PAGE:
Ava DuVernay is rapidly becoming one of the greatest working directors. While I have yet to see her critically acclaimed breakout film, Middle of Nowhere, 2014’s Selma was the best of the year. She has a clear and distinct vision that comes through with each project, and in a piece of surprising news, she’s already prepared to do so again.
It was announced yesterday that the New York Film Festival, one of the most prestigious in the world, is prepared to buck tradition and make DuVernay’s newest documentary The 13th the first nonfiction film to serve as the Opener. The 13th is something of a passion project for DuVernay, and will explore the subject of racial inequality in the United States. Here’s the official synopsis:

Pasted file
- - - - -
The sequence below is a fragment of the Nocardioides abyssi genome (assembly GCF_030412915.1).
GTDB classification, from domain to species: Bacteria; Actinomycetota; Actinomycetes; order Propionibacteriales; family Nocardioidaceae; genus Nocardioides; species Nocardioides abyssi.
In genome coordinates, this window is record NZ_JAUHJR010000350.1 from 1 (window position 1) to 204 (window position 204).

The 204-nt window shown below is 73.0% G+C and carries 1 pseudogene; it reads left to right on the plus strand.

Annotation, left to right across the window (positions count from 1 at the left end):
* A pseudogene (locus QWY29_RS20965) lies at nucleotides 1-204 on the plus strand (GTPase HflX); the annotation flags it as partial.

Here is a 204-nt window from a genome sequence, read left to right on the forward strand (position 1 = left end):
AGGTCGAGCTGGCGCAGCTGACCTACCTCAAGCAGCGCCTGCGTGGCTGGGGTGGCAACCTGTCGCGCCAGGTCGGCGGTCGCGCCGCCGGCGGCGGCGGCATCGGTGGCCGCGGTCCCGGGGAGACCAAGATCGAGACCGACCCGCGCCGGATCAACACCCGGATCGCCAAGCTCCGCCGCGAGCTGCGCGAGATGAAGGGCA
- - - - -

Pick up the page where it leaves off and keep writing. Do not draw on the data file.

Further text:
From D. W. Griffith’s The Birth of a Nation (1915) and the rebirth of the KKK to the Civil Rights Movement, the 1994 Crime Bill, the rise of ALEC, and the Black Lives Matter movement, DuVernay traces a pattern of fear and division that has consistently driven mass criminalization. With a potent mixture of archival footage and testimonies from leading voices, including Michelle Alexander, Bryan Stevenson, Van Jones, Newt Gingrich, Angela Davis, Senator Cory Booker, Grover Norquist, Khalil Muhammad, Craig DeRoche, Shaka Senghor, Malkia Cyril, Henry Louis Gates, Jr., and a dazzling array of activists, politicians, historians, and formerly incarcerated women and men, DuVernay creates a work of grand historical synthesis.
The film will open the festival on September 30th, and the festival will run through October 16th. The 13th will premiere on Netflix on October 7th, and receive a limited release the same day.